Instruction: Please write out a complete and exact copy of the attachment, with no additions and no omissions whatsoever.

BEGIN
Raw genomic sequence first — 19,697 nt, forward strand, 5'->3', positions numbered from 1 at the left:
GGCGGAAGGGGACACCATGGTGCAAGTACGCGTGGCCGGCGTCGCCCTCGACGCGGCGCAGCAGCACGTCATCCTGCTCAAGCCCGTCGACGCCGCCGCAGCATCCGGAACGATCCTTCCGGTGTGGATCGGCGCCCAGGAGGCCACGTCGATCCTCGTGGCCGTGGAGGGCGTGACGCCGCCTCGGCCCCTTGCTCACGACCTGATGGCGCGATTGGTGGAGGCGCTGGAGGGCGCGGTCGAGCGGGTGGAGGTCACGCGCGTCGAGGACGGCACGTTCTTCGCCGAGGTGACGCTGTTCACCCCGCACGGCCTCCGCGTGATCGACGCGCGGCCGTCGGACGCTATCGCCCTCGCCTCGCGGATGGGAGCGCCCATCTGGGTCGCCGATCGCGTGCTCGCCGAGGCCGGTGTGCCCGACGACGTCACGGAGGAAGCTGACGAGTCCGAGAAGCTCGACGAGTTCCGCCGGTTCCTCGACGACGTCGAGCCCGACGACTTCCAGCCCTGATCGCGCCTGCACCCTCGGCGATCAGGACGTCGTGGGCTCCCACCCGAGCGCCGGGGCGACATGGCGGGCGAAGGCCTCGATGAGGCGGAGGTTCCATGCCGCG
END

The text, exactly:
Raw genomic sequence first — 19,697 nt, forward strand, 5'->3', positions numbered from 1 at the left:
GGCGGAAGGGGACACCATGGTGCAAGTACGCGTGGCCGGCGTCGCCCTCGACGCGGCGCAGCAGCACGTCATCCTGCTCAAGCCCGTCGACGCCGCCGCAGCATCCGGAACGATCCTTCCGGTGTGGATCGGCGCCCAGGAGGCCACGTCGATCCTCGTGGCCGTGGAGGGCGTGACGCCGCCTCGGCCCCTTGCTCACGACCTGATGGCGCGATTGGTGGAGGCGCTGGAGGGCGCGGTCGAGCGGGTGGAGGTCACGCGCGTCGAGGACGGCACGTTCTTCGCCGAGGTGACGCTGTTCACCCCGCACGGCCTCCGCGTGATCGACGCGCGGCCGTCGGACGCTATCGCCCTCGCCTCGCGGATGGGAGCGCCCATCTGGGTCGCCGATCGCGTGCTCGCCGAGGCCGGTGTGCCCGACGACGTCACGGAGGAAGCTGACGAGTCCGAGAAGCTCGACGAGTTCCGCCGGTTCCTCGACGACGTCGAGCCCGACGACTTCCAGCCCTGATCGCGCCTGCACCCTCGGCGATCAGGACGTCGTGGGCTCCCACCCGAGCGCCGGGGCGACATGGCGGGCGAAGGCCTCGATGAGGCGGAGGTTCCATGCCGCG